Van Ness and Strong begin by describing the history of the Western legal approach to crime. Original notions of crime revolved around the need to provide victim restitution and make relationships and families whole. This position began to shift after the Norman invasion of Britain. Instead of crime occurring primarily against the victim, it began to be understood as an action against, first, the king and, later, the state. Punishment became more public, focussing on humiliation instead of restitution. Prisons were places to confine prisoners until punishment. At the end of the 18th Century, a social movement to reform the system began to encourage replacing these prisons and punishments with rehabilitation and the modern penitentiary was formed. A penitentiary was a place where prisoners were sent to contemplate their actions and repent. In the 1970s, rehabilitation began to be rejected and was replaced by a reinvigorated policy of punishment and protecting society.
Although the rehabilitation model was replaced, the concept of crime primarily as an action against the state was not. Van Ness and Strong stress that a new focus on the victim as a participant in justice is required. Crime involves not only the criminal and the state, but also the victim, his or her family, and the community in which the crime took place. All of these interests must be recognized to reduce crime and promote justice.
Van Ness and Strong examine various programs that use mediation and conciliation to rebuild the relationships between victim and offender, as well as set reasonable levels of restitution. In addition, they answer common objections to the restorative justice approach. They finish by providing a model through which restorative justice can be incorporated into the American judicial system.
By situating the restorative justice movement into the historical approaches to crime and justice, Van Ness and Strong are able to more thoroughly ground the call for restitution and victim recognition. Restoring Justice is a well-argued book and a quality introduction into the restorative justice movement. It will be useful for students and others interested in varied approaches to justice and makes a strong argument against retributive justice, locally and globally.
Restoring Justice. 1997. Daniel Van Ness and Karen Heetderks Strong. Cincinnati, Ohio: Anderson Publishing. 228 pp.
Eugene Davidsons The Nuremberg Fallacy, originally published in 1973, has been released in a new paperback edition by the University of Missouri Press. The book examines the effect of the principals of the Nuremberg Trials upon international conflict over the last fifty years. Davidson acknowledges early on that the principles embodied in the Nuremberg indictments were abandoned even before the end of the trials, yet was still concerned with evaluating their effect 25 years later. Through case studies of wars in the Middle East, Algeria, Vietnam, and the Soviet presence in Eastern Europe, he shows plentiful examples of actions that would have met the Nuremberg criteria, but were not pursued.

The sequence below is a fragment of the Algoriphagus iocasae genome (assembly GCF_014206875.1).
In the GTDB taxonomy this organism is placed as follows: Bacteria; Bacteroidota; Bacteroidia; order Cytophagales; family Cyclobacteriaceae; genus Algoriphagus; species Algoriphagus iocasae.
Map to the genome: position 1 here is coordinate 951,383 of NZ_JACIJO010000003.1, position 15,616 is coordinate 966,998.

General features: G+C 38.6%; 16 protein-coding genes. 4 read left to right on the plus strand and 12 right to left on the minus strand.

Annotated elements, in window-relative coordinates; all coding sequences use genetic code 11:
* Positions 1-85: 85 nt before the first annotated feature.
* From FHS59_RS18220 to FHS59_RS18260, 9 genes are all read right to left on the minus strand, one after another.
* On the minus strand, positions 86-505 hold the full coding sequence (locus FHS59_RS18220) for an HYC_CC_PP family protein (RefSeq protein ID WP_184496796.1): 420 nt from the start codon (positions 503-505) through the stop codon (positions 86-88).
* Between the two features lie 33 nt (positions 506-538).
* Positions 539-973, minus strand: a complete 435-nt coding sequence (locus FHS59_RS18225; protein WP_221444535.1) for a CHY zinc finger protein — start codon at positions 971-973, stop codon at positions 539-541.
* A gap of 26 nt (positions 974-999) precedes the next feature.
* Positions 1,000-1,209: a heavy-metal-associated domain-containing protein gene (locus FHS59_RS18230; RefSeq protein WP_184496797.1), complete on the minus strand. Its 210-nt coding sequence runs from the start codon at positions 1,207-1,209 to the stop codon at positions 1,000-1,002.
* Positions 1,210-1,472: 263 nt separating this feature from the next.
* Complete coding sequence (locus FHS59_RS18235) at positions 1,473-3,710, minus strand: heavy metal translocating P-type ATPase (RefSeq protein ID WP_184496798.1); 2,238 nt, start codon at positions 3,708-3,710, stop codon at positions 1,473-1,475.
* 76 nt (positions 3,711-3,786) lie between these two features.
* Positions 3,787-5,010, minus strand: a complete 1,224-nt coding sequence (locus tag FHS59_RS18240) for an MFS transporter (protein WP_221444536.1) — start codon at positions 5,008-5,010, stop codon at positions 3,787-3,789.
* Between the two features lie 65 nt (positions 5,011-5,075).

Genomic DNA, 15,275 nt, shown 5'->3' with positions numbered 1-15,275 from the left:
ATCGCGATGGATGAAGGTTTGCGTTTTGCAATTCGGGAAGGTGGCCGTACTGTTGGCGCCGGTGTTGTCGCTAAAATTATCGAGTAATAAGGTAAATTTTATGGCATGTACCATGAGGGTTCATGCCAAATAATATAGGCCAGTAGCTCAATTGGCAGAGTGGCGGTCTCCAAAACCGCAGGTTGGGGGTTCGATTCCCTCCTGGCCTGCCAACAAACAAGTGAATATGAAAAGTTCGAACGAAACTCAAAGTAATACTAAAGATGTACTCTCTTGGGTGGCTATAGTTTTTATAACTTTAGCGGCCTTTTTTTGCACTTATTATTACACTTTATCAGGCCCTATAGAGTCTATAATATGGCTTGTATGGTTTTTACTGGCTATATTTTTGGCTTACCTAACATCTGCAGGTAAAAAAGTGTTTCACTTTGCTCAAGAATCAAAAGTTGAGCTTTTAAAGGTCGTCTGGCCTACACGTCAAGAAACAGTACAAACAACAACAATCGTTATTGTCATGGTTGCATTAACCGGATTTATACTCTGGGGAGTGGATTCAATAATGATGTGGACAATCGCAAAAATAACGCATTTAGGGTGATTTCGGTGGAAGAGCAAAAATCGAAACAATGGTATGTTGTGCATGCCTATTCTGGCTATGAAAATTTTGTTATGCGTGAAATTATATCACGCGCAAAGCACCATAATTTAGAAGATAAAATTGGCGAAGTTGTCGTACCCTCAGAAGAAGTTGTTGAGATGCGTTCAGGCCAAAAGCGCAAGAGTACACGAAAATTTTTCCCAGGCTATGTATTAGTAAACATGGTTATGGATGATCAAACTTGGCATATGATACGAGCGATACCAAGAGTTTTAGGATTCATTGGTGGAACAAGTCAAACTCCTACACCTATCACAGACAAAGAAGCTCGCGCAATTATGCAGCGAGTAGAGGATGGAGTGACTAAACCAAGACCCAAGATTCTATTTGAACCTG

Davidsons ultimate concern is in establishing why the Nuremberg principles were not carried on and applied to future conflicts. For him, the answer is that the doctrine of military necessity has been made stronger since World War II and this has left no room for an objective prosecution of the leaders of aggressive groups. This does not lead Davidson to conclude that we would be better off if the Nuremberg principles had been applied. He stresses that adherence to the prosecution of national leaders could have brought the superpowers into a new conflict, which was avoided by skilled statesmen able to sense the extant realities of international relations and make the concessions necessary to avoid massive conflict.
It is not that Davidson feels international armed conflict is inevitable, but that he is deeply critical of the ability of countries to use international law to limit or eliminate it. The Nuremberg Fallacy does not include new material on the Bosnian or Rwandan Tribunals and it would be interesting to learn what impact they may have on Davidsons opinions, but the book is a strong argument against any panacea for war. For Davidson, peace is a constant struggle shaped by the changing reality of the world in which we live.
The Nuremberg Fallacy. 1998. Eugene Davidson. Columbia, Missouri: University of Missouri Press. 334 pp.
OJPCR: The Online Journal of Peace and Conflict Resolution is published by the Tabula Rasa Institute, www.trinstitute.org.